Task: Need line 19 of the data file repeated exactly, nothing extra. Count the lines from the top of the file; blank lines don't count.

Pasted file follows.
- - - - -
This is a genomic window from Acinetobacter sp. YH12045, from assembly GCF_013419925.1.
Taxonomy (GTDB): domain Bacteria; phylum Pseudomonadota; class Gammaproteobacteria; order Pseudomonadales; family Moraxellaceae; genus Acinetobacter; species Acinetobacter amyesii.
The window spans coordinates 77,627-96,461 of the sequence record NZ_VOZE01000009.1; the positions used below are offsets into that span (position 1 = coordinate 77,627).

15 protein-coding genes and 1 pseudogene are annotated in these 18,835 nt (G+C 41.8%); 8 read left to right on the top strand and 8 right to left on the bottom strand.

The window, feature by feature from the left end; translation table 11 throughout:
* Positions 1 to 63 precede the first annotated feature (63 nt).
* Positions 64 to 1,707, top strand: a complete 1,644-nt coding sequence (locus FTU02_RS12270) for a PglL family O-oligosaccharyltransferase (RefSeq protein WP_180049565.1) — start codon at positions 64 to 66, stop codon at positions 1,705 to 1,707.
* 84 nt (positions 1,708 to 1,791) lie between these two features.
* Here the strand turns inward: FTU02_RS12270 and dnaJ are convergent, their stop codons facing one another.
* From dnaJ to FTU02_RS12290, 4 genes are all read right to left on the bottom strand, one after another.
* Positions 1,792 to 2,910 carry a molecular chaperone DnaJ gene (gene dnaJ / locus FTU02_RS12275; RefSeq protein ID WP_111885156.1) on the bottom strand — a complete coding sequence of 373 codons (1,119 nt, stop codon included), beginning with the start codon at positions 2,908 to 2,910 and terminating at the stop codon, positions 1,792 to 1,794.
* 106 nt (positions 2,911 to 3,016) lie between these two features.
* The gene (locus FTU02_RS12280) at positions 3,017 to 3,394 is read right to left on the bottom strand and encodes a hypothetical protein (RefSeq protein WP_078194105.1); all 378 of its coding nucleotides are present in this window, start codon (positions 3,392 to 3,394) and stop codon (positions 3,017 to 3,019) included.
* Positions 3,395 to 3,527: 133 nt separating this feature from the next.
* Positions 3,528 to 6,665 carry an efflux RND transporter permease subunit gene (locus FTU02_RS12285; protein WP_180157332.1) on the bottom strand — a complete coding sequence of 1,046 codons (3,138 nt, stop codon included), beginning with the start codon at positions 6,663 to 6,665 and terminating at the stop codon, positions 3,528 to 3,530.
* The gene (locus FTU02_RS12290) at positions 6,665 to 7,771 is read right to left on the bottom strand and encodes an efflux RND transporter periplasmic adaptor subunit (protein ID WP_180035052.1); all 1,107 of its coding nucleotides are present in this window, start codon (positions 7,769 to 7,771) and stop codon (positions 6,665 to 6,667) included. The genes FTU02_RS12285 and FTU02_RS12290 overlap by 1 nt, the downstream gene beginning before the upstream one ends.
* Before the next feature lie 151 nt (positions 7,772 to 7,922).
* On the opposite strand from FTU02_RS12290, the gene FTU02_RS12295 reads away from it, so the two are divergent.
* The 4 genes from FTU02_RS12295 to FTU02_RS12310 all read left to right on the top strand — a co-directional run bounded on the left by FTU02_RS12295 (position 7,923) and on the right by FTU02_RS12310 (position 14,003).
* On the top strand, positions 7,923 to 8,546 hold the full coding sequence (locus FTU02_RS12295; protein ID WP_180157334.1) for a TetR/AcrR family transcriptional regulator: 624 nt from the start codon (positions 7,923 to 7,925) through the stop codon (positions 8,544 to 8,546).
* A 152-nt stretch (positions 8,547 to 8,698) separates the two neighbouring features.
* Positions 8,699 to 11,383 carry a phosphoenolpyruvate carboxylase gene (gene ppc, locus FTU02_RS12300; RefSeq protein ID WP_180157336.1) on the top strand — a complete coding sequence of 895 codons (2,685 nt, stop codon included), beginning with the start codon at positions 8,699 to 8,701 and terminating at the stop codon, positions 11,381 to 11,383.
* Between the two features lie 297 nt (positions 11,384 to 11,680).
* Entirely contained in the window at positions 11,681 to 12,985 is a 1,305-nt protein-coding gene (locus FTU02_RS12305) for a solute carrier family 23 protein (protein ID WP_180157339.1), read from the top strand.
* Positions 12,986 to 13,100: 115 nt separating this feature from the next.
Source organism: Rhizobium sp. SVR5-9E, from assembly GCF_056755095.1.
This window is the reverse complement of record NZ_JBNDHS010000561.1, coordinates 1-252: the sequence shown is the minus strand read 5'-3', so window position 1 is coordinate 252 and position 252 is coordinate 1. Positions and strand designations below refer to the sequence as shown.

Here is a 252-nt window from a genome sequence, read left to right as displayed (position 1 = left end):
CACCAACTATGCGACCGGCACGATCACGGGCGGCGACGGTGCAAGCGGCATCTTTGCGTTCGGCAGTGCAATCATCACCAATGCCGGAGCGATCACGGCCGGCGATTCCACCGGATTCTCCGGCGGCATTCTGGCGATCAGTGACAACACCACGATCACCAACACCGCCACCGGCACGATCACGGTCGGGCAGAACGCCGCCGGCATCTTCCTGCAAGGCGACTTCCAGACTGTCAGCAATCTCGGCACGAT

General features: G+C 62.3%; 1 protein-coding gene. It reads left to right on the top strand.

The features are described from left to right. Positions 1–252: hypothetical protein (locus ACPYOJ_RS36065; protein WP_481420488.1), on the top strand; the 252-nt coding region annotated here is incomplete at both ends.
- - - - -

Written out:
* The 4 genes from FTU02_RS12295 to FTU02_RS12310 all read left to right on the top strand — a co-directional run bounded on the left by FTU02_RS12295 (position 7,923) and on the right by FTU02_RS12310 (position 14,003).